Electricity prices are set to rise by almost $400 a year for some householders as of July 1.
The spike coincides with the introduction of the federal government’s controversial carbon tax as well as rising network costs (the costs of using the transmission and distribution networks to transport electricity to customers’ premises).
The Independent Pricing and Regulatory Tribunal (IPART) recently determined the percentages with which prices would increase and the news is not good for small business owners and residents.
Essential Energy, formerly Country Energy, will increase rates substantially, with a maximum increase of 17.6 per cent in some cases. Essential Energy is the main electricity company that operates within the Yass Valley.
In recognition of the rise, IPART CEO Dr Peter Boxall claims they are doing everything they can to keep electricity prices affordable.
“IPART has outlined a number of recommendations aimed at improving the future affordability of electricity,” he told the Tribune.
“There are aspects of the National Electricity Rules and the National Electricity Law that could be changed to reduce pressure on prices. We’ve also outlined some areas around reliability standards, green schemes, and subsidies that could be reviewed.”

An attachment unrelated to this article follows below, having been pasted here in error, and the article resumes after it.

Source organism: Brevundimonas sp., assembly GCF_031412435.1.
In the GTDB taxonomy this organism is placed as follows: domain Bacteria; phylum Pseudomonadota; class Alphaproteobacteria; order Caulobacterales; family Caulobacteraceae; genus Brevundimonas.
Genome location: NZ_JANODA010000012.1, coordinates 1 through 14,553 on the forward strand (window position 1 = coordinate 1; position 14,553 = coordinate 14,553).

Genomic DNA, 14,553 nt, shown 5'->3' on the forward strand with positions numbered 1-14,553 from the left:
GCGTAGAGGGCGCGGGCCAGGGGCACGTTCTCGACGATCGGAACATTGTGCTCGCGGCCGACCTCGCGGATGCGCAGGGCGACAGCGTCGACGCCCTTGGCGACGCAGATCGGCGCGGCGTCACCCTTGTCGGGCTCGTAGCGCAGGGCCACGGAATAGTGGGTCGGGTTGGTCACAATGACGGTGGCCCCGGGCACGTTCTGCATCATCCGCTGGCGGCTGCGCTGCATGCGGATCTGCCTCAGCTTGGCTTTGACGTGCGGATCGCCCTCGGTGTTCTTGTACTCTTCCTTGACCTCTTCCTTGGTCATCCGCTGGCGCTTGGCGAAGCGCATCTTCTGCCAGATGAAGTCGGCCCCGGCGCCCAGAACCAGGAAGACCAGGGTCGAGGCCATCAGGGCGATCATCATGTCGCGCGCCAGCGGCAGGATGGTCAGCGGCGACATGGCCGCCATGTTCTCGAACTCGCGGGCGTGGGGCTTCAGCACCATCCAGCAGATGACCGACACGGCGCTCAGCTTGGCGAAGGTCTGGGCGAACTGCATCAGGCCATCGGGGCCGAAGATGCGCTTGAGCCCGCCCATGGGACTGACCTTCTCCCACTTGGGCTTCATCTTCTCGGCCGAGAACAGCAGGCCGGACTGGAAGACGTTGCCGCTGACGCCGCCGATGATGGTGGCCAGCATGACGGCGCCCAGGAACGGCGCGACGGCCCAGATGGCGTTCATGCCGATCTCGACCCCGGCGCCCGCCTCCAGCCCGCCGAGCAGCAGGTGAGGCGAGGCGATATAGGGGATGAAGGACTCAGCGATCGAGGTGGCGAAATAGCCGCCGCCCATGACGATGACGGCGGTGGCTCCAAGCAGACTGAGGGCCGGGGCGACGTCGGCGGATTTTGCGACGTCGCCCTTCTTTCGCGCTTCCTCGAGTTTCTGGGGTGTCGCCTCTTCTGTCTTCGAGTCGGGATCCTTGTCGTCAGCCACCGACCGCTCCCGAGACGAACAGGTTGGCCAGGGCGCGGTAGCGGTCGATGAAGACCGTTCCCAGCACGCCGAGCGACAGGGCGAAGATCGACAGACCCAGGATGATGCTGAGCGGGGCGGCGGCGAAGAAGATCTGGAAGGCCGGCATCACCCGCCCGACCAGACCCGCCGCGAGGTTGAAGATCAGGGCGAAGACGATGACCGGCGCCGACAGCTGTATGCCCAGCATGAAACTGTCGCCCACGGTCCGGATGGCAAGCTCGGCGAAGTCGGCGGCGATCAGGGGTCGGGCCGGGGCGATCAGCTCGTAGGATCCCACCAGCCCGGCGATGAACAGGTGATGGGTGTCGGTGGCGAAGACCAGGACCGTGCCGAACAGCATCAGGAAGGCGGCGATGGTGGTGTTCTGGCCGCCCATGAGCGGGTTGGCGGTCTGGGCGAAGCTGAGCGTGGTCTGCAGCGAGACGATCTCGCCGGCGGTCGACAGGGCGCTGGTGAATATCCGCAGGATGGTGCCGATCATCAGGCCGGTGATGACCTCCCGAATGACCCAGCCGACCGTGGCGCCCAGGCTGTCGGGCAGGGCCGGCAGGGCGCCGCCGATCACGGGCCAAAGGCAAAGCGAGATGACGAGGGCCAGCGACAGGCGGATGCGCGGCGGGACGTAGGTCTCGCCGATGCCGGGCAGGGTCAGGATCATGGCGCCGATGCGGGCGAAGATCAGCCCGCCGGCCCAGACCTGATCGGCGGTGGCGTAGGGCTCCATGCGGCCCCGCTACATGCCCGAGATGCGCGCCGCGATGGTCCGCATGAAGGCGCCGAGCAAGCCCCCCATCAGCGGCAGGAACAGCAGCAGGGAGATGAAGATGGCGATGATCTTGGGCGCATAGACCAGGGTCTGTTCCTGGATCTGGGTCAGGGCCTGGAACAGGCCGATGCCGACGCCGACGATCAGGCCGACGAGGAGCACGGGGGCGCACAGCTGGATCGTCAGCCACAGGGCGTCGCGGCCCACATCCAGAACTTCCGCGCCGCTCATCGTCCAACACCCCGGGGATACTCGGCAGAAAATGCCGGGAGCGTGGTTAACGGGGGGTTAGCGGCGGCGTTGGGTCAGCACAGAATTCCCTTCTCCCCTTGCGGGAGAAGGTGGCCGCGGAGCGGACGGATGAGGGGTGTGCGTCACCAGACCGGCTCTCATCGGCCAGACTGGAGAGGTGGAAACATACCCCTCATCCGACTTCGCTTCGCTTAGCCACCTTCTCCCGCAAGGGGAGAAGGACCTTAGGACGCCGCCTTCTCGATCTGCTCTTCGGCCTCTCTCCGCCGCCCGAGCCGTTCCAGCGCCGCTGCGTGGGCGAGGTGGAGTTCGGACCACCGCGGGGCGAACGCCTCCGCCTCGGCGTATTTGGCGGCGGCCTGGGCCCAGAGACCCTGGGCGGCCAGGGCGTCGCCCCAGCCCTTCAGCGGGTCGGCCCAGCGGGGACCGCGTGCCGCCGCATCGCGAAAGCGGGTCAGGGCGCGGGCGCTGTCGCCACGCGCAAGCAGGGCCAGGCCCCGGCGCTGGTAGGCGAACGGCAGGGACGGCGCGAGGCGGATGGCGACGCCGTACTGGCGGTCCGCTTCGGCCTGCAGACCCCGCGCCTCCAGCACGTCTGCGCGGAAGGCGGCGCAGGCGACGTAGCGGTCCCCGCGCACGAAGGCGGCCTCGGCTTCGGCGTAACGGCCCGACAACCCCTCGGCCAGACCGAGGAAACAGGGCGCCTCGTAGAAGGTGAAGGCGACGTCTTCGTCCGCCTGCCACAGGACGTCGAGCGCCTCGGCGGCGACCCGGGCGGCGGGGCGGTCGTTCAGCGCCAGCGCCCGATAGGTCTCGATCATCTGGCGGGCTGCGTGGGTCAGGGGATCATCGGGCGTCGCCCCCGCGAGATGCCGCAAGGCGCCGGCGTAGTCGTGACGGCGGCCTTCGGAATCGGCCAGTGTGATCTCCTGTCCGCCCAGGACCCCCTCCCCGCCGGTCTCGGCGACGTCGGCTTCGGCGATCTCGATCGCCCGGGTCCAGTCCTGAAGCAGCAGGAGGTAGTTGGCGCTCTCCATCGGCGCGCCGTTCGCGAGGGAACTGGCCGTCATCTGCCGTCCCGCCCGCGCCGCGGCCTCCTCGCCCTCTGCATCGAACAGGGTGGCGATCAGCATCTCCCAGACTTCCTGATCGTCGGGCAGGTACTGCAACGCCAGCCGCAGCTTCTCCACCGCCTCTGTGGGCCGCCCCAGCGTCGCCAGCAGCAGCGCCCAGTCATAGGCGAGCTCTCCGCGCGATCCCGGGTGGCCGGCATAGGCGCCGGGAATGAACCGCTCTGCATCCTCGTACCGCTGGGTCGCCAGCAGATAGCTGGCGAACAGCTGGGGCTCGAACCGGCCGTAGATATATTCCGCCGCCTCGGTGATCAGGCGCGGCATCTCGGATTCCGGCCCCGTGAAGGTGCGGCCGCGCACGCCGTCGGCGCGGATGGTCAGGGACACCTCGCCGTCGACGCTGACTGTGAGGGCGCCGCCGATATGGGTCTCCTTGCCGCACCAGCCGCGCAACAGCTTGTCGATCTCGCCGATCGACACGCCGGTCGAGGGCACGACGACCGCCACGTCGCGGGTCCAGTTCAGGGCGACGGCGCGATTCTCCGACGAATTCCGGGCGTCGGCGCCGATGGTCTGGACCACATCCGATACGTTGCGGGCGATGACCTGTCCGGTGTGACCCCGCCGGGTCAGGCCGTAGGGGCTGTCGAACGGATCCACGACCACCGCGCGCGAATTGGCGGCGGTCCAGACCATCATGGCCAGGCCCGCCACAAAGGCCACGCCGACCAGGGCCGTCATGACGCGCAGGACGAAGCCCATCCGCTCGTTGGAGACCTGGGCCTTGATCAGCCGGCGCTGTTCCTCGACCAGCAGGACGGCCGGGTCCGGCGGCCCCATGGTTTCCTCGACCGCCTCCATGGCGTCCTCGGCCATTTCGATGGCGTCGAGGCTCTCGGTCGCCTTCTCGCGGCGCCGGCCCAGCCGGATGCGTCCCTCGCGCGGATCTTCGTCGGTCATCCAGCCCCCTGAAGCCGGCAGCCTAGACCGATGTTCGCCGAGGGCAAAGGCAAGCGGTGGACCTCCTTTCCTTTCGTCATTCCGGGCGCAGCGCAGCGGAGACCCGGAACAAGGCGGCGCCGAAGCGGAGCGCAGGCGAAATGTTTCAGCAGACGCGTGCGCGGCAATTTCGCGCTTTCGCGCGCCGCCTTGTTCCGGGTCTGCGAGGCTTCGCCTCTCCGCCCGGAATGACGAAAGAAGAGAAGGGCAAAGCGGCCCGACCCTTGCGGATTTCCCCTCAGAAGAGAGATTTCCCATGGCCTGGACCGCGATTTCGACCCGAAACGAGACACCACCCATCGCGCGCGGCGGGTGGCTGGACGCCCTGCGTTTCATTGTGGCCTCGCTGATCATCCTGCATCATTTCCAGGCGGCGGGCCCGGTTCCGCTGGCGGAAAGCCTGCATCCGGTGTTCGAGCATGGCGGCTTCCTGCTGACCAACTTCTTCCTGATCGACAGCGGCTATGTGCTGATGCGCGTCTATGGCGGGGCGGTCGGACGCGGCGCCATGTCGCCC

Essential Energy also claim to be doing what they can but that in many ways it is out of their hands.
“Essential Energy is an electricity network services business only, we are not an energy retailer,” said Essential Energy’s south eastern general manager Phillip Green.
He also said that these prices were subject to change and were not set in stone.
“These increases are only indicative at this stage.
“The actual price changes to apply from July have not yet been determined.”
Jan Werner, who has lived in Yass for more than a year, believes the inevitable rise is completely unfair and she is now being forced to contemplate the installation of solar power to her home.
Jan, who works in Sydney but stays in Yass for most of the week, said she has missed the boat in terms of getting financial help for solar and will have to do it the hard way.
“The issue is, will installing these panels actually save us money in the long run?
“They are about $10,000 to install and we need to figure out whether we will pay that much in electricity without them over the next 20 years, which is how long they are meant to last.
“It is hard to know but with prices expected to increase even more it is probably something we must do, we have no choice.”
Mrs Werner also holds grave concerns for the well being of residents under these new prices.
“It’ll be hardest for those who rent, who don’t have the option to put solar panels on the house they live in.”
Her view that the rise is unfair will undoubtedly be supported by many around Yass but, as of July 1, there will be little choice but to pay the higher costs.